It has been a busy year for the SEC since President Obama signed the Dodd-Frank Act on July 21, 2010. On June 22, the SEC approved a new rule to define the term “family office,” which modified its proposed rule of Oct. 12, 2010. The final rule became effective on Aug. 29. As a result, I sat down with my colleague, Matt Jacobs, to discuss the key provisions of the family office rule.
Matt advised that the SEC originally proposed the new family office rule in anticipation of the Dodd-Frank Act’s repeal of the private advisor exemption from registration contained in section 203(b)(3) of the Advisers Act. In doing away with the private advisor exemption, Congress’ intent was to require that advisors to private funds (such as hedge funds and private investment vehicles, etc.) register with the SEC; its intent was not to affect family office advisors. Therefore, the Dodd-Frank Act provided that advisors to family offices were exempt from registration as an investment advisor, if the advisor met the definition of family office.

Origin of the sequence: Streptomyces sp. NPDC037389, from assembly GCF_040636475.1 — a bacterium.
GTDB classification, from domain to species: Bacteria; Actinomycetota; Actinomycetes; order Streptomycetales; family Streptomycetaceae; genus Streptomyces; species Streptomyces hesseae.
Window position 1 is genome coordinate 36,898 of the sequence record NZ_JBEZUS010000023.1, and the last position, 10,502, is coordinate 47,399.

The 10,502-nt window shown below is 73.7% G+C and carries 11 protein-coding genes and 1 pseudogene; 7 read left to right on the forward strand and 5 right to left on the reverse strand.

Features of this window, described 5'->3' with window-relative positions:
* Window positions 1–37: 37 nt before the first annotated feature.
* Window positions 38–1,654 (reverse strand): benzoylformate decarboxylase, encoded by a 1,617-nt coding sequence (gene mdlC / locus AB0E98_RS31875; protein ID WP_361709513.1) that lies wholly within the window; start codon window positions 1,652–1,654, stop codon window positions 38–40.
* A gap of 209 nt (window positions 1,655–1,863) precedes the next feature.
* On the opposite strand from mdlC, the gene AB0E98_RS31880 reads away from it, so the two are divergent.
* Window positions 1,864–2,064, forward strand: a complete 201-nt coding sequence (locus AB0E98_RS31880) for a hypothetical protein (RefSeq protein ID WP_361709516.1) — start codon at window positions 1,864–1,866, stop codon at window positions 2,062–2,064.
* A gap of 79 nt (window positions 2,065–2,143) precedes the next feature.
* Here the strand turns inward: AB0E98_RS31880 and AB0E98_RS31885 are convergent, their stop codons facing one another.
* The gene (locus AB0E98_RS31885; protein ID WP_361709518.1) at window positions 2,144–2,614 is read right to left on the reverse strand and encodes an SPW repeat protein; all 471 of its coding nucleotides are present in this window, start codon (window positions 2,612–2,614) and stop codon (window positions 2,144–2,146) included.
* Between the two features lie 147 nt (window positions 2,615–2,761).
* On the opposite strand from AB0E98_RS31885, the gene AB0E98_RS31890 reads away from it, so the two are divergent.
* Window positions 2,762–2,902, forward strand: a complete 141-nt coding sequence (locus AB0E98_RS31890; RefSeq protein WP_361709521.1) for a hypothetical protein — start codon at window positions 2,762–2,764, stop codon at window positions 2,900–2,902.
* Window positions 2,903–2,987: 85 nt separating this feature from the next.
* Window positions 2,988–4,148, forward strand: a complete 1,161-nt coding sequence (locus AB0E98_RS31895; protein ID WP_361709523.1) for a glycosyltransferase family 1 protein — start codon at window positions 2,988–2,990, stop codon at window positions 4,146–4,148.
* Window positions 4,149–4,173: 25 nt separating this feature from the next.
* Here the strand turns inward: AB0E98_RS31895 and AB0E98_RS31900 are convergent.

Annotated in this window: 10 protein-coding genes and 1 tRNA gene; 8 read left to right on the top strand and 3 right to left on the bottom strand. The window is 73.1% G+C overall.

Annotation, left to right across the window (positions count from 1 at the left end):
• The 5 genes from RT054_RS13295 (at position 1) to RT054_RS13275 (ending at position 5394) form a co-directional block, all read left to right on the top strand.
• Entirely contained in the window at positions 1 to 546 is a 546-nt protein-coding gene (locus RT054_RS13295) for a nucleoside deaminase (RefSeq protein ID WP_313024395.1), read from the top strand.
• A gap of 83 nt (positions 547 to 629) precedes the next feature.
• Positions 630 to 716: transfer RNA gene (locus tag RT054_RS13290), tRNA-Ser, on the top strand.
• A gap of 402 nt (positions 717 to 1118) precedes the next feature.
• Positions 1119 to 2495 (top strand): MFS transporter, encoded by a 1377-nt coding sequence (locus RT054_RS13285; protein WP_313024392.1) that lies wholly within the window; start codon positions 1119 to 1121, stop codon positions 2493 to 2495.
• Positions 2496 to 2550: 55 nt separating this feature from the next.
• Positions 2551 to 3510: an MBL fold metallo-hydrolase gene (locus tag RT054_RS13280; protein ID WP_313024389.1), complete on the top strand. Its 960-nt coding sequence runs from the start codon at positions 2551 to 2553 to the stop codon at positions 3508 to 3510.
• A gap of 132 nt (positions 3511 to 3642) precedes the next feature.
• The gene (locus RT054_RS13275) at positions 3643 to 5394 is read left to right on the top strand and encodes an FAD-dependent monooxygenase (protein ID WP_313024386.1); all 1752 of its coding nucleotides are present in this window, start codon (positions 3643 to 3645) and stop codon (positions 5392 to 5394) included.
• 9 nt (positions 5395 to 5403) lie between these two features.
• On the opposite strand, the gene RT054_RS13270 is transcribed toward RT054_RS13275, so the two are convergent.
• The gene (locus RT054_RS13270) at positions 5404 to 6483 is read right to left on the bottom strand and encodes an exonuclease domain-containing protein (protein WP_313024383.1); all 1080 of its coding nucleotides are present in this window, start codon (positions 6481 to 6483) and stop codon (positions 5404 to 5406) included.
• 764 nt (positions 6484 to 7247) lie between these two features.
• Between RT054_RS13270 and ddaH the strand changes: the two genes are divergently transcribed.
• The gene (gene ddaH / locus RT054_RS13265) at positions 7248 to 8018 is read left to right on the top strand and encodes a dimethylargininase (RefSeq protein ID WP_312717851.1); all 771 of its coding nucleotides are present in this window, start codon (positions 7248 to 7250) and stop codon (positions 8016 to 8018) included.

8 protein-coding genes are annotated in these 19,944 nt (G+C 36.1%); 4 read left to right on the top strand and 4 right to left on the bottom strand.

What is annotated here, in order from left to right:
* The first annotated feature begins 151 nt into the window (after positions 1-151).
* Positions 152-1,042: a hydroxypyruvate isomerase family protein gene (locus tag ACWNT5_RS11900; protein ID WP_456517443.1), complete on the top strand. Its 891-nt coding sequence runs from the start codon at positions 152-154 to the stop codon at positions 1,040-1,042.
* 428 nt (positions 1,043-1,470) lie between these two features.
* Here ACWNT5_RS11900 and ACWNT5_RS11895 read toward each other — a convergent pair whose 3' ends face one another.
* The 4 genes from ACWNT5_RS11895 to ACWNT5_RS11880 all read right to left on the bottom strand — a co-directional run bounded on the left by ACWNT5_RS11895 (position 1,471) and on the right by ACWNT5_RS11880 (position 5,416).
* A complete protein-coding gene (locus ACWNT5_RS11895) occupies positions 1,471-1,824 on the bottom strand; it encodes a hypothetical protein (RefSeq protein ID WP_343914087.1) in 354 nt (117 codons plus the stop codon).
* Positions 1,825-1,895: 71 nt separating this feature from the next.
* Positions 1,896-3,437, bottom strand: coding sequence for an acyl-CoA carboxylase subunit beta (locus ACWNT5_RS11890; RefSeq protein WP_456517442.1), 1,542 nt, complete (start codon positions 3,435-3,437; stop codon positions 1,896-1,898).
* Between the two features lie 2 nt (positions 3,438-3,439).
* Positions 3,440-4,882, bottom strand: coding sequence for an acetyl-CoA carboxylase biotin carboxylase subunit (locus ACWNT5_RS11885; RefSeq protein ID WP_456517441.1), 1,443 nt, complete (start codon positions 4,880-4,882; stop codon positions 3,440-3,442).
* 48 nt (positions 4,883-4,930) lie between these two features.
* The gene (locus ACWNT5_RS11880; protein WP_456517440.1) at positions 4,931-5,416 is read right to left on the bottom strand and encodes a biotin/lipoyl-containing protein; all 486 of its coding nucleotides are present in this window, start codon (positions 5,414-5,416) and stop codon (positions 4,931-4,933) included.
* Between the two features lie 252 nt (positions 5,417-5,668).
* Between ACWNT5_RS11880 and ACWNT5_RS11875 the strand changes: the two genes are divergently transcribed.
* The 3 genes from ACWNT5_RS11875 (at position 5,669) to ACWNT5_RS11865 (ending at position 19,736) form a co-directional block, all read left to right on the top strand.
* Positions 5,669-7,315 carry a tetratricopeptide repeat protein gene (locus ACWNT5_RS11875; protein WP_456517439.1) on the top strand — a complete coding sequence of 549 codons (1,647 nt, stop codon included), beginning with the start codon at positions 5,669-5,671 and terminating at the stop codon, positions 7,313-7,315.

Pursuant to the SEC’s new definition, a family office is a firm: 1) whose only clients are family clients; 2) is wholly owned by family clients and controlled by family members or family entities; and 3) does not hold itself out to the public as an investment advisor.
Under the final rule, family members include all lineal descendants of a common ancestor (who may be living or deceased), as well as current and former spouses or spouse equivalents of those descendants, provided that the common ancestor is not more than 10 generations removed from the youngest generation of family members. Furthermore, the rule accepts all children by adoption and current and former stepchildren as family members.